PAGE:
I've only recently got to know this album thanks to a much appreciated suggestion from a hard-core fan. I can see why now, this work quickly established itself as one of my favorite titles of my most beloved jazz period, that of the early 70s, where a deeply psychedelic and intuitive approach embraced some of the energy and electricity of rock. A masterpiece. Much recommend to fans of the early Weather Report albums and Davis' Silent Way.

BENNIE MAUPIN The Jewel in the Lotus

Album · 1974 · Fusion
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Sean Trane
As Maupin was one of the indispensable ingredients for Miles’ and Hancock’s Jazz Rock adventures with his bass clarinet layers, offering much sonic space and possibilities in the treble end of the spectrum. First noticed in Miles’ BB album, Hancock enticed Maupin into his Mwandishi group where he stayed for the duration of the line-up, three albums including the fabulous Crossing and the stupendous Sextant. Indeed much of the magic of BB, Crossing and Sextant comes from Maupin’s discreet but absolutely essential interventions with his bass clarinet.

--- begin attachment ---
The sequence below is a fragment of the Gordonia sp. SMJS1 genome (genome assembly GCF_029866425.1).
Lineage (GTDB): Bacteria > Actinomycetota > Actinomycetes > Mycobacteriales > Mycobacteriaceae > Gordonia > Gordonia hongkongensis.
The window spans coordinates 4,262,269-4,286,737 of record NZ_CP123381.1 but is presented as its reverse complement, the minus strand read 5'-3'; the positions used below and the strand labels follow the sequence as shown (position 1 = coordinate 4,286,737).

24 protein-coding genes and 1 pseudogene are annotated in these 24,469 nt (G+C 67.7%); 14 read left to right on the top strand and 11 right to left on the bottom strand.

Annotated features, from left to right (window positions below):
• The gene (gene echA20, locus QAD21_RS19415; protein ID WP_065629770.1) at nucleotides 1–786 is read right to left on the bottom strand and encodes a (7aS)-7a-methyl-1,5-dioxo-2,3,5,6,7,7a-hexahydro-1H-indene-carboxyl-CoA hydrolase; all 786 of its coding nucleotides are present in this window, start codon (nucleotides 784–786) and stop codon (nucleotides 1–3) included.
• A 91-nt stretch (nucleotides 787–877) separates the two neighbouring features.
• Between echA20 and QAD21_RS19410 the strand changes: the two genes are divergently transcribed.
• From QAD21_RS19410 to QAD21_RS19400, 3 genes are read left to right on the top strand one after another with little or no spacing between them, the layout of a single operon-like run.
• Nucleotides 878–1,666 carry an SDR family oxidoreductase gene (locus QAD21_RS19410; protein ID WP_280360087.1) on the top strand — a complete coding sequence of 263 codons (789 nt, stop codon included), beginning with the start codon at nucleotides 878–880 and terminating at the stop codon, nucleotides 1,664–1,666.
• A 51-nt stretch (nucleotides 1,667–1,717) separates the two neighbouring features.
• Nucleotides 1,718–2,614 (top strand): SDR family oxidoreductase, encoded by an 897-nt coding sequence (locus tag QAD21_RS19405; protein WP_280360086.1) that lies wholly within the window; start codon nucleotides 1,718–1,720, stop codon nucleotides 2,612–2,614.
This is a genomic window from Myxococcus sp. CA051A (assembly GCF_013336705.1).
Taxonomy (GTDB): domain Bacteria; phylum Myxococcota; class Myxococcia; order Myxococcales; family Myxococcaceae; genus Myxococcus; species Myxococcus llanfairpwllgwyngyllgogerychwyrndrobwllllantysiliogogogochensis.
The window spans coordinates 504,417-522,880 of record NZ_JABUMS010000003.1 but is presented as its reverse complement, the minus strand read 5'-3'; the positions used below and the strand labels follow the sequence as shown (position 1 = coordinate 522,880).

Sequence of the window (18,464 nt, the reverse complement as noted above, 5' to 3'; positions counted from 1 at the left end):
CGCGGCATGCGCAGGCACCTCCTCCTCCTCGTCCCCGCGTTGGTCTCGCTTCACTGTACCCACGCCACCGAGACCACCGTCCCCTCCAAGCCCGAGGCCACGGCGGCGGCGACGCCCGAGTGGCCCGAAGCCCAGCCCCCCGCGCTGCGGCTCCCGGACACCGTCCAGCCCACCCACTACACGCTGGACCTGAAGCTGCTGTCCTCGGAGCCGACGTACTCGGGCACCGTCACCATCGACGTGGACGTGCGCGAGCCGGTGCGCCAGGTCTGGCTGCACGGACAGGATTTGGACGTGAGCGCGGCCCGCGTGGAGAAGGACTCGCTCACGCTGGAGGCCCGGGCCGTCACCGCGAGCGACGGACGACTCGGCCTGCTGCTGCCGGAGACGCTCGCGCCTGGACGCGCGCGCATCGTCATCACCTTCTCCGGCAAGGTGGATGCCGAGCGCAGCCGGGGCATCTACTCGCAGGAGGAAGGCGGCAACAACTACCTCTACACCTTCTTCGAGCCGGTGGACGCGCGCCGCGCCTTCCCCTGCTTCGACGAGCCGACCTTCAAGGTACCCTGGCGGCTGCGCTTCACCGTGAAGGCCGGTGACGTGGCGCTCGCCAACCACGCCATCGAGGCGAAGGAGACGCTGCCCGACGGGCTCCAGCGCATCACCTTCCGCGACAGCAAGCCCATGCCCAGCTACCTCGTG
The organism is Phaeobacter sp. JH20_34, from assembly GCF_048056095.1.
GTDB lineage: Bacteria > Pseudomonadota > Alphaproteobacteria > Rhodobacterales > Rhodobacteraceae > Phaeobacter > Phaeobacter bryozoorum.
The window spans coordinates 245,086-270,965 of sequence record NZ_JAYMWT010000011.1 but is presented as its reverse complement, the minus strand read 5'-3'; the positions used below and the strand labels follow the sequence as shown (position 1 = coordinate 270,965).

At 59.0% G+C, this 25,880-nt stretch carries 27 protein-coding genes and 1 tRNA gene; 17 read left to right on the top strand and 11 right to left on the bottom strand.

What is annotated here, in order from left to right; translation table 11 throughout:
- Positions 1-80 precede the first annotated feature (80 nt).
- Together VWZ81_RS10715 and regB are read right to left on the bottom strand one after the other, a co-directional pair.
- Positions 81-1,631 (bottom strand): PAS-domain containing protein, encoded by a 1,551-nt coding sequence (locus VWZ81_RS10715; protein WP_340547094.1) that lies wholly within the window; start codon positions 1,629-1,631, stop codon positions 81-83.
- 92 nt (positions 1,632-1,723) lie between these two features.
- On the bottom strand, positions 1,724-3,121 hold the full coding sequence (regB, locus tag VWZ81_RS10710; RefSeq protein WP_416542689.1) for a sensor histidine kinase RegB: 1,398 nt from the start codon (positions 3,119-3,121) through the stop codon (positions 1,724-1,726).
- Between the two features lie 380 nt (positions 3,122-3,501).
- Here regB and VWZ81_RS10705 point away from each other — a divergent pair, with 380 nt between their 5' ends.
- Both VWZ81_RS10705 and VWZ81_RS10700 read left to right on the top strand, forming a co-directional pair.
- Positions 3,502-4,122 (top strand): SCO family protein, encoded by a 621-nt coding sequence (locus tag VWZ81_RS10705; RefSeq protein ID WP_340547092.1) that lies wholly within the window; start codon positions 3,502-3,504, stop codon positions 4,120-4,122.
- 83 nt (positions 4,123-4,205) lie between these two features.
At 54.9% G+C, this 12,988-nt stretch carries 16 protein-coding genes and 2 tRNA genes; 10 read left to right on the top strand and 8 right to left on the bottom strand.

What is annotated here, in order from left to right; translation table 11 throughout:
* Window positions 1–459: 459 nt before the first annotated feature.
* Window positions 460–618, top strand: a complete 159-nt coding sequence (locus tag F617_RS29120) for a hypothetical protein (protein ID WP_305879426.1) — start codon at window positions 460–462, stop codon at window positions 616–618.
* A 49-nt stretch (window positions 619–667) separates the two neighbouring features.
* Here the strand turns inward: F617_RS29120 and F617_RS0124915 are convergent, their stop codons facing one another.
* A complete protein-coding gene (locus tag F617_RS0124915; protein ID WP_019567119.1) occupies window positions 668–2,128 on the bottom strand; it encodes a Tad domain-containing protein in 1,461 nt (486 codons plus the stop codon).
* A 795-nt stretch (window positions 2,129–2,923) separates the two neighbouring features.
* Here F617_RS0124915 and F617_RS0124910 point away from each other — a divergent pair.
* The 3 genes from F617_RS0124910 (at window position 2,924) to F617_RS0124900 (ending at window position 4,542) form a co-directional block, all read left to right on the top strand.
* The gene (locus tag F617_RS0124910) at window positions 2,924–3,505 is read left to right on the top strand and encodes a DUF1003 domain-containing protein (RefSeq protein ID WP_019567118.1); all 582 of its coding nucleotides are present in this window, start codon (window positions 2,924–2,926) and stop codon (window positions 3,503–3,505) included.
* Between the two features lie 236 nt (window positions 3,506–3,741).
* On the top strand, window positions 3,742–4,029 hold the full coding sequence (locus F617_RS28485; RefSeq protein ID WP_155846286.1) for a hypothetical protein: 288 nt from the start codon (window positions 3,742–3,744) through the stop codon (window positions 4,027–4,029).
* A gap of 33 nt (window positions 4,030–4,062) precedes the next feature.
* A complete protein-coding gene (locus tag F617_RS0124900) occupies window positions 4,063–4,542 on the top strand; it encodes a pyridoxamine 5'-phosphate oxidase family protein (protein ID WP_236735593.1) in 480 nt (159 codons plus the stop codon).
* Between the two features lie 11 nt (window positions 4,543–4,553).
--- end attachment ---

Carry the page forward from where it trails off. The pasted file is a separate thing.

So when he started his own solo career, you’d have expected him to carry on in that direction, but this debut album is released on the ECM label, he’s definitely not exploring that alley at all, even if Hancock, Williams, Hart and Summers all played with him in the Mwandishi trilogy While I wouldn’t say that the music is light years away from Sextant, it is definitely less structured and more dissonant and improvised. We’re not into free jazz either, nor are there blatant improvisation, and the music is sufficiently structured to have been entirely written. Hancock’s electric piano and Williams’ bowed bass drones provide the perfect tapestry to allow Maupin to intervene at will, since he’s the only wind man on the album outside Sullivan’s trumpet on two of the eight tracks .also of interest is the two drummers playing together but each in his own stereo channel. If the first side is still relatively lively, the B-side is quite amorphous, if you’ll except the odd burst of energy.

Actually I find this album a tad too experimental for the ECM label because of its reputation of being a soft or cool jazz-fusion specialist label, but overall it just happens to be one of the label's better releases along with the first Return To Forever